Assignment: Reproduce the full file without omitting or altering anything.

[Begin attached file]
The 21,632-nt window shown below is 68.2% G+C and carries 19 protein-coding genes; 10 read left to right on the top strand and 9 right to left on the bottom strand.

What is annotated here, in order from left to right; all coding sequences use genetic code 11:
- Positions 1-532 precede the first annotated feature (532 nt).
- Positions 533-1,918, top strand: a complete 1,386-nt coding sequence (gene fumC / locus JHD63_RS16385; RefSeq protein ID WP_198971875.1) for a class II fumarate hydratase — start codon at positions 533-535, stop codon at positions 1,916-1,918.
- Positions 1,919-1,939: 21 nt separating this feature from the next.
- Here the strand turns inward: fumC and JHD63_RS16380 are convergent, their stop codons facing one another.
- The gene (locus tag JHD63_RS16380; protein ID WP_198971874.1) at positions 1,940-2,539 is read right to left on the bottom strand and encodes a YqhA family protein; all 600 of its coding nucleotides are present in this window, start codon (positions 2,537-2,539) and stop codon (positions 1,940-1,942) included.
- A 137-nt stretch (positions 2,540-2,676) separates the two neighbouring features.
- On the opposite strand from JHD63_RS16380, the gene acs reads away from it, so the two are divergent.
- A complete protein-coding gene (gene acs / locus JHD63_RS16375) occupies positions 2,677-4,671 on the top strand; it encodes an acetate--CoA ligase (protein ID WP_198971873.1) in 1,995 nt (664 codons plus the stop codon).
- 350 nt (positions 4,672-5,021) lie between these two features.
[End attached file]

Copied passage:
The 21,632-nt window shown below is 68.2% G+C and carries 19 protein-coding genes; 10 read left to right on the top strand and 9 right to left on the bottom strand.

What is annotated here, in order from left to right; all coding sequences use genetic code 11:
- Positions 1-532 precede the first annotated feature (532 nt).
- Positions 533-1,918, top strand: a complete 1,386-nt coding sequence (gene fumC / locus JHD63_RS16385; RefSeq protein ID WP_198971875.1) for a class II fumarate hydratase — start codon at positions 533-535, stop codon at positions 1,916-1,918.
- Positions 1,919-1,939: 21 nt separating this feature from the next.
- Here the strand turns inward: fumC and JHD63_RS16380 are convergent, their stop codons facing one another.
- The gene (locus tag JHD63_RS16380; protein ID WP_198971874.1) at positions 1,940-2,539 is read right to left on the bottom strand and encodes a YqhA family protein; all 600 of its coding nucleotides are present in this window, start codon (positions 2,537-2,539) and stop codon (positions 1,940-1,942) included.
- A 137-nt stretch (positions 2,540-2,676) separates the two neighbouring features.
- On the opposite strand from JHD63_RS16380, the gene acs reads away from it, so the two are divergent.
- A complete protein-coding gene (gene acs / locus JHD63_RS16375) occupies positions 2,677-4,671 on the top strand; it encodes an acetate--CoA ligase (protein ID WP_198971873.1) in 1,995 nt (664 codons plus the stop codon).
- 350 nt (positions 4,672-5,021) lie between these two features.